Alberobello - Unesco World Heritage Site
One of the most interesting sites in Puglia is the small town of Alberobello, also known as the trullo town. A trullo is a small limestone house found in the southern region of Puglia, made with drywall (mortarless) construction, a prehistoric building technique still in use in this region. Trulli (the plural of trullo) are made of roughly worked limestone boulders collected from neighboring fields. They feature conical roofs built up of corbelled limestone slabs.
In the historic center of Alberobello all the houses, shops, restaurants, and even the church are trullos. This charming village of Alberobello was named a Unesco World Heritage Site in 1996 because it is an exceptional example of a form of building construction deriving from prehistoric techniques that have survived intact and are still functioning in the modern world.
Alberobello - Best Places to visit in Puglia
Many trullo have pagan or magical signs whitewashed onto their roofs. There are lots of theories about the meanings of these symbols – which include planetary symbols, the malocchio (evil eye), the cross, a heart, a star and crescent, or quite a few others. There are books available in the town's shops which try to explain them - but truly the origins of the symbols are lost in the mists of time.
Trullos magically seem larger inside than what you might imagine. The walls are very thick, providing a cool environment in hot weather and insulating against the cold in the winter. The vast majority of trulli have one room under each conical roof: a multiroomed trullo house has many cones representing a room each. In the past, children would sleep in alcoves made in the wall with curtains hung in front.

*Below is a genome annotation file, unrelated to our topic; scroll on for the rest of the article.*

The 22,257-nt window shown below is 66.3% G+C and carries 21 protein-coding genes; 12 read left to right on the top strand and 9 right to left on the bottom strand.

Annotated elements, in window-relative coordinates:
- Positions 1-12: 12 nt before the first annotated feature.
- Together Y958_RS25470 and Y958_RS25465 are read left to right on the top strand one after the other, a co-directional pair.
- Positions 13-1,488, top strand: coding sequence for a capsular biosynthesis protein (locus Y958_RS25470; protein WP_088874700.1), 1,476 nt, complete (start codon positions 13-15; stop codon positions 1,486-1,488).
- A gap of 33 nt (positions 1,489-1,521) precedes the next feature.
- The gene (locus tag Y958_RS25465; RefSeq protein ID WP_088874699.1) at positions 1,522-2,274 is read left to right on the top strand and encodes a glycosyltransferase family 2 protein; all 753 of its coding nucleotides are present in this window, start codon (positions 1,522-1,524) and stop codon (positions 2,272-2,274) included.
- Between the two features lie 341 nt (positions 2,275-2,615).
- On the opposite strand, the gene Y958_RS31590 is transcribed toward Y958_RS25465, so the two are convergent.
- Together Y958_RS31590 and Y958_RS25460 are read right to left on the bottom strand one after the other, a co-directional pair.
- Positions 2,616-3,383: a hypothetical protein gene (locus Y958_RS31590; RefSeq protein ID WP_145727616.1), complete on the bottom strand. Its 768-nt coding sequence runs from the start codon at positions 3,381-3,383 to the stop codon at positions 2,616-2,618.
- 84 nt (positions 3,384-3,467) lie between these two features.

Alberobello at the sunset - Experience Apulia
What is also a mystery is why, indeed, this particular style of construction developed here, and only here. It is not found anywhere else in the world, except for those places where people from here have built themselves a trullo, perhaps to remind themselves of home. Legend has it that due to a high tax on property back in the Middle Ages, the people of the Itria Valley created these roofs of limestone slabs piled one atop the other without any mortar holding them together so that they could be dismantled when tax inspectors were in the area. Apparently, the townsfolk were taxed per roof . . . no roof, no tax.
Credits: Molfetta Daily
Alberobello makes a great day trip if you are in the area. There are lots of shops selling local crafts, such as miniature ceramic trullos or beautiful handmade crocheted linens. Don't forget to sneak down the side streets, too, where you can see how the townspeople really live their lives in this fairy-tale town.